The dam was first proposed in the 1880s by the Southern California Mountain Water Company, which envisioned a system of reservoirs and connecting pipelines to transport water from the Tijuana and Otay river basins to San Diego.[9] A bond issue was approved in 1896 for construction of the Morena Dam, which would form the highest and most remote of the reservoirs. Construction began in fall 1896, directed by San Diego city engineer Edwin Capps. The initial construction was fraught with problems caused by leakage and poor engineering, and work stopped in April 1898. It was not until May 1909 when construction resumed, under engineer Michael O'Shaughnessy.[9] The job was finally finished in 1912, at a cost of about $1.5 million.[10]

The city of San Diego purchased the dam from Mountain Water Company in 1914. Since then it has been raised several times to increase its capacity – 5 feet (1.5 m) in 1917, 10 feet (3.0 m) in 1923, 4 feet (1.2 m) in 1930 and 2 feet (0.61 m) in 1946. The spillway was rebuilt and widened in 1946 to increase its safety margin in floods.[3]

Because the dam was built in a high mountain area with some of the highest annual rainfall in San Diego County, it was anticipated that its reservoir would fill every year. However, the early 1900s saw continuous drought conditions in Southern California, and the reservoir did not fill to more than a third of its capacity in the first few years of operations. It was not until 1916 (see below) when Morena reached capacity for the first time.[4]

The "Rainmaker"[edit]

In 1916 the city of San Diego hired Charles Hatfield, a man known as the "Rainmaker", who had offered to fill Morena Reservoir at a cost of $10,000. Although the city council doubted his ability, Hatfield was hired and set to work "rainmaking" on January 1. By January 10, flooding rains began to fall throughout San Diego County. Rising at a peak rate of two feet (0.6 m) per hour, Morena Reservoir filled and spilled on January 26, a mere 5 inches (13 cm) from the top of the dam. In the rest of the county, flooding washed out bridges, inundated neighborhoods and killed over 50 people. The city subsequently deemed the rains an "act of God" and determined that if Hatfield were to collect the fee for filling Morena reservoir he would also have to pay for the damages caused by the rains. Hatfield never took the money.[11][12]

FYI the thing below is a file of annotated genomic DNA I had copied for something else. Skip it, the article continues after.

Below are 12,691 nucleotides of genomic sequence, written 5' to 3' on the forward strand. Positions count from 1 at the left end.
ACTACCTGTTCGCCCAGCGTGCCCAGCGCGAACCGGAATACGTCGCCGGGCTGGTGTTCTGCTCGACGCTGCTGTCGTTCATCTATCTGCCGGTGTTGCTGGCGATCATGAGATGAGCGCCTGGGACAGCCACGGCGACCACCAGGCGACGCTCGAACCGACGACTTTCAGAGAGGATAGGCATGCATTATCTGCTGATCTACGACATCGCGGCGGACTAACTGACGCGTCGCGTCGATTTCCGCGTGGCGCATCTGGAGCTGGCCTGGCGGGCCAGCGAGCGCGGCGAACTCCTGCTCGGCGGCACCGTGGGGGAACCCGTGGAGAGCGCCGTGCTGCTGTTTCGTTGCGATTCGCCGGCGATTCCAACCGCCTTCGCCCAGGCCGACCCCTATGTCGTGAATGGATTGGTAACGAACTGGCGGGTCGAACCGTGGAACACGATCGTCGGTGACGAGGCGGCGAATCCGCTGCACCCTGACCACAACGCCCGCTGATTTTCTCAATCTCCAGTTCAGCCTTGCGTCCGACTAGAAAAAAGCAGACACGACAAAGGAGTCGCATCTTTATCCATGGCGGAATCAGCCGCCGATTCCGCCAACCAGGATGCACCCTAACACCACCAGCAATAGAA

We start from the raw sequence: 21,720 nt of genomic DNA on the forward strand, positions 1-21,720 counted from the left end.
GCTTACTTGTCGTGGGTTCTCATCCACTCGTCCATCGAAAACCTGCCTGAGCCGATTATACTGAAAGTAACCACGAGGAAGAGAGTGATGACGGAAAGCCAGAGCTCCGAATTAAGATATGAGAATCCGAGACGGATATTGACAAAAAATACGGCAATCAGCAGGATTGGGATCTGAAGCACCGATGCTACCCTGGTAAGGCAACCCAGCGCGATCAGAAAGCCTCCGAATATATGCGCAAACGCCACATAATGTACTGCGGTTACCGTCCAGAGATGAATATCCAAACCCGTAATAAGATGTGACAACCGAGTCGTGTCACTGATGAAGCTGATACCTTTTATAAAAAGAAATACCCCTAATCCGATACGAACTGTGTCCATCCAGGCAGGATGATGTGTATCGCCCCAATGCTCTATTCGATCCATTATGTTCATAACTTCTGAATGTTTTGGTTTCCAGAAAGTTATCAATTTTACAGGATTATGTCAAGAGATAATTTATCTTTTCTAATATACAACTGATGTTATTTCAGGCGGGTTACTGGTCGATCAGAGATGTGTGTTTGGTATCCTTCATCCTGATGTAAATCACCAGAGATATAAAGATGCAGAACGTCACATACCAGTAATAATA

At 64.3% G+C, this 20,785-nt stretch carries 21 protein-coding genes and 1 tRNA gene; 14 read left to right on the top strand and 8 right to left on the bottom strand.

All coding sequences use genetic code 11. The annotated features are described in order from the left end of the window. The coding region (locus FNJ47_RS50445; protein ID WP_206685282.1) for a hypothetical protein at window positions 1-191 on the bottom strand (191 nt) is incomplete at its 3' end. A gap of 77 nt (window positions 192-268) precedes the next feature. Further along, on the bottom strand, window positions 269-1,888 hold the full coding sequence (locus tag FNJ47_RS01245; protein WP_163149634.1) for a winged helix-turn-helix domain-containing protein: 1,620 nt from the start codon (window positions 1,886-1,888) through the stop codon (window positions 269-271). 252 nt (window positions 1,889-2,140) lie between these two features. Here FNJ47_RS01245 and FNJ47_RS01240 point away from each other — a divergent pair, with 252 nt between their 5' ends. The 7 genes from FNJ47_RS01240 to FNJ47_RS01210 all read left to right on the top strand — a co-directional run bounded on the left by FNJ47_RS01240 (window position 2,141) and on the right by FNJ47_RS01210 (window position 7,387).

1. ^ a b c d e f g "Morena Dam". National Performance of Dams Program. Stanford University. Archived from the original on 2014-07-14. Retrieved 2014-06-14.
  2. ^ a b "Morena Reservoir". City of San Diego. Retrieved 2014-06-14.
  3. ^ a b c d e f L. Goehring (4 November 2013). "Morena Reservoir" (PDF). City of San Diego Public Utilities Department. Retrieved 2014-06-15.
  4. ^ a b Hill, Joseph (2002). "Dry Rivers, Dammed Rivers and Floods: An Early History of the Struggle Between Droughts and Floods in San Diego". The Journal of San Diego History. San Diego History Center. 48 (1). Retrieved 2014-06-14.
  5. ^ "Morena Dam (MOR)". California Data Exchange Center. California Department of Water Resources. Retrieved 2014-06-15.
  6. ^ a b Barnes, F.F.; Kraebel, C.J.; Motte, R.S.L. (1939). Effect of Accelerated Erosion on Silting in Morena Reservoir, San Diego County, Calif. U.S. Department of Agriculture. ISSN 0082-9811.
  7. ^ a b V. Chancer (22 March 2011). "DESCRIPTION OF THE SOURCE WATER SYSTEM" (PDF). Retrieved 2014-06-15.
  8. ^ Claire Trageser. "City, County Politicians Squabbling Over Lake Morena Reservoir | KPBS". Retrieved 2014-06-15.
  9. ^ a b R. Crawford (30 June 2011). "Building Morena Dam" (PDF). Retrieved 2014-06-15.
  10. ^ United States. Congress. House. Committee on Public Lands (1918). Conservation and storage of water, San Diego, Cal: Hearings before the Committee on the Public Lands, House of Representatives, 2d session on H.R. 4037. a bill to grant rights of way over government lands for reservoir purposes, to be used by the city of San Diego, Cal., and adjacent communities.
  11. ^ "They called Charles Hatfield a commander of nature, the greatest rainmaker of modern times" (PDF). 27 April 2010. Retrieved 2014-06-15.
  12. ^ "Chapter Eleven: The Rainmaker - And Who Caused The Big Flood? | San Diego History Center". Retrieved 2014-06-15.